Emerging Startup Stories
TruCup: This Startup Is Fighting The Taboo Of Menstruation With Sustainable Sanitary Products
A country like India which is influenced by diverse cultures and religions over the ages, there are multiple belief systems which also come with their own share of taboos and stigmas. Most of these taboos are based in deep rooted ignorance and also the lack of proper educational awareness among the Indian population. One such taboo, is the stigma surrounding menstruation, because it is treated like a societal evil. The problem is due to the old school thinking which associates menstruation with impurity. While the stigma is one problem, another problem is the lack of means for a large number of women to purchase the necessary sanitary products because of their high price.
This is where a startup named TruCup comes into the picture. TruCup was founded by two women entrepreneurs Shivangi Bagri and Alakshi Tomar. Shivangi Bagri used to have to endure excruciatingly painful periods before purchasing a menstrual cup from Singapore and realised the product made her life better by easing her periods. Being a Yoga teacher and a dive enthusiast, Shivangi’s life changed for the better after using a menstrual cup. It was then she realised how the current market products are misleading women by convincing them to buy products which contain synthetic fabrics, fragrances and chemicals. This motivated Shivangi to come up with the perfect menstrual cup.
Alakshi Tomar on the other hand used to work with schools in the slums of Mumbai and it was there she saw the neglect of menstrual hygiene. The problems she saw while working in the slums coupled with her own sedentary lifestyle during her periods made her switch to a menstrual cup.
The two (Shivangi and Alakshi) became friends in school, and remained so even when they moved to different cities for higher education. A chance WhatsApp conversation between Shivangi and Alakshi led to them realising they are the only two women using cups in a group of 15 friends from school. The two figured there was an urgent need to create the perfect cup for all menstruating women. After months of research and constant design feedback from women who used cups, they came up with a comfortable design.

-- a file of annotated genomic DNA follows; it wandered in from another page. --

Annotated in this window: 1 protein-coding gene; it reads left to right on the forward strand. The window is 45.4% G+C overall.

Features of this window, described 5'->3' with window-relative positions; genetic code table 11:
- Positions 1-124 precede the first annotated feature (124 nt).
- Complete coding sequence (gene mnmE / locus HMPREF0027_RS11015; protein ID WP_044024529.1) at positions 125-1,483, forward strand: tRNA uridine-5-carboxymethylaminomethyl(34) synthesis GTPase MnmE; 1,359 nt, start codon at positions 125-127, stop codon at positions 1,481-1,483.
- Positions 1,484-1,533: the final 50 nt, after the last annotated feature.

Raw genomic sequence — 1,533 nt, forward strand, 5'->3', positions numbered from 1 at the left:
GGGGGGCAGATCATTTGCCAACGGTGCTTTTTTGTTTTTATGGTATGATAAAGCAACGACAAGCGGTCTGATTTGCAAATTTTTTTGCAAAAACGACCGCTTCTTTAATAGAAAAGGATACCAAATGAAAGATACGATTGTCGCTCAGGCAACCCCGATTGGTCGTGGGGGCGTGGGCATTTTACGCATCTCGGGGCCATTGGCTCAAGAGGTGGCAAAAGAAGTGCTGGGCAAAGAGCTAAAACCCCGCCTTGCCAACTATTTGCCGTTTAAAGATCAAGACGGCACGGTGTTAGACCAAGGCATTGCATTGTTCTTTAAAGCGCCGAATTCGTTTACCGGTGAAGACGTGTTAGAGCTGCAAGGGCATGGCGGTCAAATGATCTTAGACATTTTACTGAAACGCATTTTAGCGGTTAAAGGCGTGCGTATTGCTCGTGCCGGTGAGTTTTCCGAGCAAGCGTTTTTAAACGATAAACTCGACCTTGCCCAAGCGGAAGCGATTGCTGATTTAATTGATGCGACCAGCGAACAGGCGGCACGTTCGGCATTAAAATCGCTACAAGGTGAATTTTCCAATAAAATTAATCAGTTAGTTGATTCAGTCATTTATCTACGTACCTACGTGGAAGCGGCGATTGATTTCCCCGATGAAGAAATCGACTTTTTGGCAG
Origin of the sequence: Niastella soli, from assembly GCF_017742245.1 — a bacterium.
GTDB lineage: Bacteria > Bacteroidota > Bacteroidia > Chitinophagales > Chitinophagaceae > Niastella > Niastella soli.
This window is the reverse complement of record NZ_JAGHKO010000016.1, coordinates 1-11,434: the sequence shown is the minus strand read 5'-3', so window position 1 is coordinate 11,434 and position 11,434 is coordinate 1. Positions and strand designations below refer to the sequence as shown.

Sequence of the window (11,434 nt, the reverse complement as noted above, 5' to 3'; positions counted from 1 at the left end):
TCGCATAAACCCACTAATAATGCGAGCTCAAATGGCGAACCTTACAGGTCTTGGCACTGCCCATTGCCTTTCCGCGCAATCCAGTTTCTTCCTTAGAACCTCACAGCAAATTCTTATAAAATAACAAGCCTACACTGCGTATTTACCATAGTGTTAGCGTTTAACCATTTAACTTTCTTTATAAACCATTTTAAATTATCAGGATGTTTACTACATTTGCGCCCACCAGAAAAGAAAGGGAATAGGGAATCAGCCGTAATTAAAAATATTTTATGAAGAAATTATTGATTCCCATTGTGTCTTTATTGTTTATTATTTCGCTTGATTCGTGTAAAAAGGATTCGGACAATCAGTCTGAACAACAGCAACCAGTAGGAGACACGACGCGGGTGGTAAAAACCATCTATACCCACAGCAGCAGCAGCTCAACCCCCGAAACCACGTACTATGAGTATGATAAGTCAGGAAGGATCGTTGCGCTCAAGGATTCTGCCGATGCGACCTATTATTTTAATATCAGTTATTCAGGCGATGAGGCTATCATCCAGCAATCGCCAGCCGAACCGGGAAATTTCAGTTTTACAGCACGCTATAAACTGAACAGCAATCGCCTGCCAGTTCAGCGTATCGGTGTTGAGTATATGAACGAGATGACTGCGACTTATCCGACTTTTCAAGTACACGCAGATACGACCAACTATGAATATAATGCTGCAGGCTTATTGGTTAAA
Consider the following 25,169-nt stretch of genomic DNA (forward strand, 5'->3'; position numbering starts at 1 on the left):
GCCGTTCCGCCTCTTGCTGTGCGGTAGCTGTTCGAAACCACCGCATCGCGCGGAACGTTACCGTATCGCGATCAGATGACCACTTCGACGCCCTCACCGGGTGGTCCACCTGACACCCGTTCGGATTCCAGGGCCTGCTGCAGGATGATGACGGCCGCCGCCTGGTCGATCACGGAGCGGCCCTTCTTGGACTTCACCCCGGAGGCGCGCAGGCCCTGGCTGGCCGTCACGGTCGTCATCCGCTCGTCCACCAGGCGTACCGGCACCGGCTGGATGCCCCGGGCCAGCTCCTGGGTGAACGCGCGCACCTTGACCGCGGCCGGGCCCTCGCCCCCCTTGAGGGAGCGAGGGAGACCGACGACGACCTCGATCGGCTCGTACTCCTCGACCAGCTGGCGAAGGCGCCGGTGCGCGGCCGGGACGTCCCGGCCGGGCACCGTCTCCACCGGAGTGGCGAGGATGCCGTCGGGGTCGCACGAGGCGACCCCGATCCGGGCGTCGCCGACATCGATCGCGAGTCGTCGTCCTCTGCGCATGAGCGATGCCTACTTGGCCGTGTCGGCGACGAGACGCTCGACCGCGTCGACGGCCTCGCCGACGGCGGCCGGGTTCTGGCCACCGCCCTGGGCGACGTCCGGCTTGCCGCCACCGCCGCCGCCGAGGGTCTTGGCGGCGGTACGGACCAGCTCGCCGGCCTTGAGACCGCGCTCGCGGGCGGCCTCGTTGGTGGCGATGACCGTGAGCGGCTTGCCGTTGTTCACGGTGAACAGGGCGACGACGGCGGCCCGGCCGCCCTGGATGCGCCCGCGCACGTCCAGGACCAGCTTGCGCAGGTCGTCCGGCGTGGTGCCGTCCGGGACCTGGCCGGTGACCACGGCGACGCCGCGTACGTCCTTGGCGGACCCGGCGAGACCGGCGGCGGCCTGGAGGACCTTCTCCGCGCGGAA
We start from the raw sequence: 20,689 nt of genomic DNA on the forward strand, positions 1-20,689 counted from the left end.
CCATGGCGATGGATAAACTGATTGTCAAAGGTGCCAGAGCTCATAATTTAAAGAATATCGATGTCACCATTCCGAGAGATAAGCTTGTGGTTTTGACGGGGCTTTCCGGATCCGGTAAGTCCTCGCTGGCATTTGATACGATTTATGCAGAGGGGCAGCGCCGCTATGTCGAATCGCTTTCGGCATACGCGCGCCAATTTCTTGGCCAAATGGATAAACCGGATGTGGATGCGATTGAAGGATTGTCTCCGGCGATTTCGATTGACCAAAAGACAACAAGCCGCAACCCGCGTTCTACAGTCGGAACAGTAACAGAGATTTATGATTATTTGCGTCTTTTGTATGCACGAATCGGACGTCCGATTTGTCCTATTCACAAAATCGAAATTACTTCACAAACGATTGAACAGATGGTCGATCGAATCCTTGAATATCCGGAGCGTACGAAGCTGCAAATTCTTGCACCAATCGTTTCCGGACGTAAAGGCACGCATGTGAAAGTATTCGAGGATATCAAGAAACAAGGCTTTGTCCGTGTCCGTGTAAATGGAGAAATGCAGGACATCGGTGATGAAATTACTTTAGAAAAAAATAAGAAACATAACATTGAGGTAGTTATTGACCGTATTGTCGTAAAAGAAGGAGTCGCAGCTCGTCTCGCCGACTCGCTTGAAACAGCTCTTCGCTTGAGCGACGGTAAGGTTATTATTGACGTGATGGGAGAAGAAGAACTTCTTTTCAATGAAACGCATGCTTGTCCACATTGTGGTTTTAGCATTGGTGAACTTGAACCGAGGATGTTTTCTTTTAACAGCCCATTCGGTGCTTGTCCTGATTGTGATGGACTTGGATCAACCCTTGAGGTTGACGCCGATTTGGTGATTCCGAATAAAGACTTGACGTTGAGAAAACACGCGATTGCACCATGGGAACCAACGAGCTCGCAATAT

According to TruCup, one billion pads and tampons are disposed of in India each month. Another 64% of women use cloth for sanitary purposes in India and another 95% of women do not use menstrual products due to taboo/myths surrounding insertion, virginity and hygiene.
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Shivangi and Alakshi set out to create demand in a market dominated by sanitary napkins and were able to expand organically to 56 cities through online and offline sales. Women who used their products are their best promoters as they are vocal about the quality of their products and recommend it to other women. TruCup trained more than 1600 women on menstrual hygiene, established partnerships through governmental and non governmental agencies and impacted more than 60,000 women through different projects. Shivangi and Alakshi however have a long term goal to destigmatize the taboo surrounding menstruation and to make the public have conversations on menstrual health and hygiene. TruCup plans to train people of gender roles and how gender roles shape the way people think, organise and know the world. TruCup also provides training on sexual and reproductive health as well as menstruation. Furthermore, TruCup also aims to create awareness about the environmental impacts due to unsafe disposal practices of sanitary napkins and the importance of sustainable menstrual products.
TruCup is bringing a revolution to women’s health with their community awareness programs and their top quality TruCup!
Emerging Startup Stories
Suki: This Startup Wants To Transform Healthcare With Its Artificial Intelligence Tool
We live in a rapidly transforming era where humanity is making exponential leaps in technology. Thirty years ago, no one would have believed you could talk to an online voice assistant to create tasks and get things done. Ten years ago, no one would have believed humanity would land robots on Mars. Technology truly has improved the quality of living of every human who owns a smartphone and has access to an internet connection. Voice assistants are slowly replacing manual tasks and making lives easier and efficient. Siri, Alexa, Google Voice Assistant are just some of the widely used artificial intelligence based tools which are employed on a daily basis. Artificial intelligence, which is hailed as the technology of the future is now slowly making its way into much more complex domains like self driving vehicles, quantum computing and also health care.
Suki, a United States of America based startup founded by Punit Soni, developed their own voice assistant which runs on artificial intelligence to simplify healthcare for doctors and other healthcare professionals. In simple terms, Suki is akin to Siri for doctors. While you could order a pizza or schedule an appointment on Siri, doctors could modify, edit and add health records of their patients. Suki is a powerful tool to help doctors with documentation of health records which often take hours of their (doctors) time.
Suki currently focuses on documentation but has the potential to expand its usage to data queries, ordering, prescribing and billing. According to a white paper published by Suki, using its technology increases the time a doctor spends with a patient by 12% by cutting note taking time by 76%. The time which is saved also brings in a financial benefit of $30,000 more in revenue a year on average for doctors.
Suki raised a $ 20 million Series B round from Flare Capital Partners, First Round Capital, and Venrock, doubling its total funding to $ 40 million since its 2017 launch. Suki is also looking to expand its reach in India and has decided to establish Bangalore as their base of operations. India holds a lot of potential for Suki considering the amount of manual work which goes into almost any sector.
It would be interesting to watch how Suki and other similar AI based startups would transform healthcare across the world.
Emerging Startup Stories
The Story of Mens Grooming Startup Bombay Shaving Company